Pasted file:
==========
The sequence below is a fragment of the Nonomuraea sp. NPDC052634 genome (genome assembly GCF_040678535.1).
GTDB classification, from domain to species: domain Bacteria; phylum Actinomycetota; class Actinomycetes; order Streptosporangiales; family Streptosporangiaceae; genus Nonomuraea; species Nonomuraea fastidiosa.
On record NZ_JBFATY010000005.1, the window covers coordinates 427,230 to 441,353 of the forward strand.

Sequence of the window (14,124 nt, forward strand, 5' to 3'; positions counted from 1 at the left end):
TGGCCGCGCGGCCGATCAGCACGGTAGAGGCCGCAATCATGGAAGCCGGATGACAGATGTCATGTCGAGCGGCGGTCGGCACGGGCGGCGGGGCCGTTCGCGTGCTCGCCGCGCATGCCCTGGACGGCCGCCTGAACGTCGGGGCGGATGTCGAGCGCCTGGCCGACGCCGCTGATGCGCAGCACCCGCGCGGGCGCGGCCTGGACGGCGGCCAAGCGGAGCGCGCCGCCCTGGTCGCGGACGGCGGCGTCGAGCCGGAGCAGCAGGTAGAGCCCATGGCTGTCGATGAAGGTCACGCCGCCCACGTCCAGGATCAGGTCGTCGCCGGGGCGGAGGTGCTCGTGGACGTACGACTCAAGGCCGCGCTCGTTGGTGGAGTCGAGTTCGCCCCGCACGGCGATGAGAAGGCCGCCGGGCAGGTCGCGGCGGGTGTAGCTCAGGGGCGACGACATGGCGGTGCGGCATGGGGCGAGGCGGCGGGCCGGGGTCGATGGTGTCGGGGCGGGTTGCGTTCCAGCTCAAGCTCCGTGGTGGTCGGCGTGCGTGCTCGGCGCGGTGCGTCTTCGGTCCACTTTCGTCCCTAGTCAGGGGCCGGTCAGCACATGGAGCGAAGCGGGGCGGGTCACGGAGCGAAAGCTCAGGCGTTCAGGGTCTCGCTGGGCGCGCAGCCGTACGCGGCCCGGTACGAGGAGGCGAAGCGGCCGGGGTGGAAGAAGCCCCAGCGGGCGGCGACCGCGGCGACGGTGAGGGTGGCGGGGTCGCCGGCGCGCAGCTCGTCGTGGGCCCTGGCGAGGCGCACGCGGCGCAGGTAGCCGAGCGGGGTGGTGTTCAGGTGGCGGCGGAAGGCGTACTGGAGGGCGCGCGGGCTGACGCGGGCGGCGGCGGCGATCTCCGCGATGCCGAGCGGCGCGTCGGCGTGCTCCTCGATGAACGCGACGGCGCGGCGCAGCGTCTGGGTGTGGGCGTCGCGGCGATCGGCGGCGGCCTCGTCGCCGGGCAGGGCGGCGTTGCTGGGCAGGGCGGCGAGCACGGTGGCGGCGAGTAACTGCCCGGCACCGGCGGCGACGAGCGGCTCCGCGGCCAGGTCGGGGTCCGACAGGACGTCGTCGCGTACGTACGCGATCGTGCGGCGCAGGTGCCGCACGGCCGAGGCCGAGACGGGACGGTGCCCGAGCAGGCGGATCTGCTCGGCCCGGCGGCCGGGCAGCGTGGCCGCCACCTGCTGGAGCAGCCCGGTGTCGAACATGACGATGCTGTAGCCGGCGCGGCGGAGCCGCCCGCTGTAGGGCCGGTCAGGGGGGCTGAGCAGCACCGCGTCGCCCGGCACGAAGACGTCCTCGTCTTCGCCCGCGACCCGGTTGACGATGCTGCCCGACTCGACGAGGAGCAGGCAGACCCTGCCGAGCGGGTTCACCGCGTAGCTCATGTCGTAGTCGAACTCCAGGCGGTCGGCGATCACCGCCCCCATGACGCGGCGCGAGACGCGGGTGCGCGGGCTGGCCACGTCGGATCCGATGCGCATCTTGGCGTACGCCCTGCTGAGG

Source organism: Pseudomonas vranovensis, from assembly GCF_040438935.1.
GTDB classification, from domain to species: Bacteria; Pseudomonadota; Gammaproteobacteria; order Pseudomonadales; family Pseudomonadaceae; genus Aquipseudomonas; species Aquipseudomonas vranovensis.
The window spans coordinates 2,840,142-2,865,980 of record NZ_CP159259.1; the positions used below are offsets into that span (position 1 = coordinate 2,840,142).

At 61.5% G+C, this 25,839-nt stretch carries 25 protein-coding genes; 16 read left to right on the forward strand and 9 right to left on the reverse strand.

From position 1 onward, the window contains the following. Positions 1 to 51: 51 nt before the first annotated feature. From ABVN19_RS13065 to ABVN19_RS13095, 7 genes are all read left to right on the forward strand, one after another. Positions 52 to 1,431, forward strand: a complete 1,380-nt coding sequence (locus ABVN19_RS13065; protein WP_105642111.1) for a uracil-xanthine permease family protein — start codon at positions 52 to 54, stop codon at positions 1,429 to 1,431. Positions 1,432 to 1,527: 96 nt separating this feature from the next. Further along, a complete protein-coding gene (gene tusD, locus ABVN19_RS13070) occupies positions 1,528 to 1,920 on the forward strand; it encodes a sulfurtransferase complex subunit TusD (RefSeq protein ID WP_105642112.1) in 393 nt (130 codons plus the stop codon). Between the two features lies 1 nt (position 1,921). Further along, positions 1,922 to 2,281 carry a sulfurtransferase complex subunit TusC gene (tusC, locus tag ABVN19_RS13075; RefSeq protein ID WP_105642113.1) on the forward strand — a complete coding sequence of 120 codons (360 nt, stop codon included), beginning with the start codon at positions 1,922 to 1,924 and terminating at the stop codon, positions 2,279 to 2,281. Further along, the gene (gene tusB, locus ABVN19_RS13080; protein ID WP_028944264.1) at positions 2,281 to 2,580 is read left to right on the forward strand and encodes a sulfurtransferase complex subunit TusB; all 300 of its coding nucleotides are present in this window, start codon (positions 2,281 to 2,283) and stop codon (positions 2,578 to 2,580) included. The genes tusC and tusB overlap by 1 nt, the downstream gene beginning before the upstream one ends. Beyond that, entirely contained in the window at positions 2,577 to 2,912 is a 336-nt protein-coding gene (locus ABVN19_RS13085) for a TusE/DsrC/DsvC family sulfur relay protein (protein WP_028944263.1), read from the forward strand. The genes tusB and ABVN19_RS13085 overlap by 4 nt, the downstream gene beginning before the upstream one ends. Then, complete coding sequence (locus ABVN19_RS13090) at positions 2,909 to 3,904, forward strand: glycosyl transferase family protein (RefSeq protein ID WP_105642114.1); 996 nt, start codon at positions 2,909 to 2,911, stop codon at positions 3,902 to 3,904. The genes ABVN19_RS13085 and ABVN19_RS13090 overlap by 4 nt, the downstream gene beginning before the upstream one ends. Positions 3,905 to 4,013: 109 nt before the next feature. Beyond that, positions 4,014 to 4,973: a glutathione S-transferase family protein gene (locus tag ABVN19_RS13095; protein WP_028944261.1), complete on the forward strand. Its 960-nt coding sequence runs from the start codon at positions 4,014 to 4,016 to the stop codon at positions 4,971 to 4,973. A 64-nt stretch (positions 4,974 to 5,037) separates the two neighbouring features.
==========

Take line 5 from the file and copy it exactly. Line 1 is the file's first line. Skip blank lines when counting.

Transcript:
TGGCCGCGCGGCCGATCAGCACGGTAGAGGCCGCAATCATGGAAGCCGGATGACAGATGTCATGTCGAGCGGCGGTCGGCACGGGCGGCGGGGCCGTTCGCGTGCTCGCCGCGCATGCCCTGGACGGCCGCCTGAACGTCGGGGCGGATGTCGAGCGCCTGGCCGACGCCGCTGATGCGCAGCACCCGCGCGGGCGCGGCCTGGACGGCGGCCAAGCGGAGCGCGCCGCCCTGGTCGCGGACGGCGGCGTCGAGCCGGAGCAGCAGGTAGAGCCCATGGCTGTCGATGAAGGTCACGCCGCCCACGTCCAGGATCAGGTCGTCGCCGGGGCGGAGGTGCTCGTGGACGTACGACTCAAGGCCGCGCTCGTTGGTGGAGTCGAGTTCGCCCCGCACGGCGATGAGAAGGCCGCCGGGCAGGTCGCGGCGGGTGTAGCTCAGGGGCGACGACATGGCGGTGCGGCATGGGGCGAGGCGGCGGGCCGGGGTCGATGGTGTCGGGGCGGGTTGCGTTCCAGCTCAAGCTCCGTGGTGGTCGGCGTGCGTGCTCGGCGCGGTGCGTCTTCGGTCCACTTTCGTCCCTAGTCAGGGGCCGGTCAGCACATGGAGCGAAGCGGGGCGGGTCACGGAGCGAAAGCTCAGGCGTTCAGGGTCTCGCTGGGCGCGCAGCCGTACGCGGCCCGGTACGAGGAGGCGAAGCGGCCGGGGTGGAAGAAGCCCCAGCGGGCGGCGACCGCGGCGACGGTGAGGGTGGCGGGGTCGCCGGCGCGCAGCTCGTCGTGGGCCCTGGCGAGGCGCACGCGGCGCAGGTAGCCGAGCGGGGTGGTGTTCAGGTGGCGGCGGAAGGCGTACTGGAGGGCGCGCGGGCTGACGCGGGCGGCGGCGGCGATCTCCGCGATGCCGAGCGGCGCGTCGGCGTGCTCCTCGATGAACGCGACGGCGCGGCGCAGCGTCTGGGTGTGGGCGTCGCGGCGATCGGCGGCGGCCTCGTCGCCGGGCAGGGCGGCGTTGCTGGGCAGGGCGGCGAGCACGGTGGCGGCGAGTAACTGCCCGGCACCGGCGGCGACGAGCGGCTCCGCGGCCAGGTCGGGGTCCGACAGGACGTCGTCGCGTACGTACGCGATCGTGCGGCGCAGGTGCCGCACGGCCGAGGCCGAGACGGGACGGTGCCCGAGCAGGCGGATCTGCTCGGCCCGGCGGCCGGGCAGCGTGGCCGCCACCTGCTGGAGCAGCCCGGTGTCGAACATGACGATGCTGTAGCCGGCGCGGCGGAGCCGCCCGCTGTAGGGCCGGTCAGGGGGGCTGAGCAGCACCGCGTCGCCCGGCACGAAGACGTCCTCGTCTTCGCCCGCGACCCGGTTGACGATGCTGCCCGACTCGACGAGGAGCAGGCAGACCCTGCCGAGCGGGTTCACCGCGTAGCTCATGTCGTAGTCGAACTCCAGGCGGTCGGCGATCACCGCCCCCATGACGCGGCGCGAGACGCGGGTGCGCGGGCTGGCCACGTCGGATCCGATGCGCATCTTGGCGTACGCCCTGCTGAGG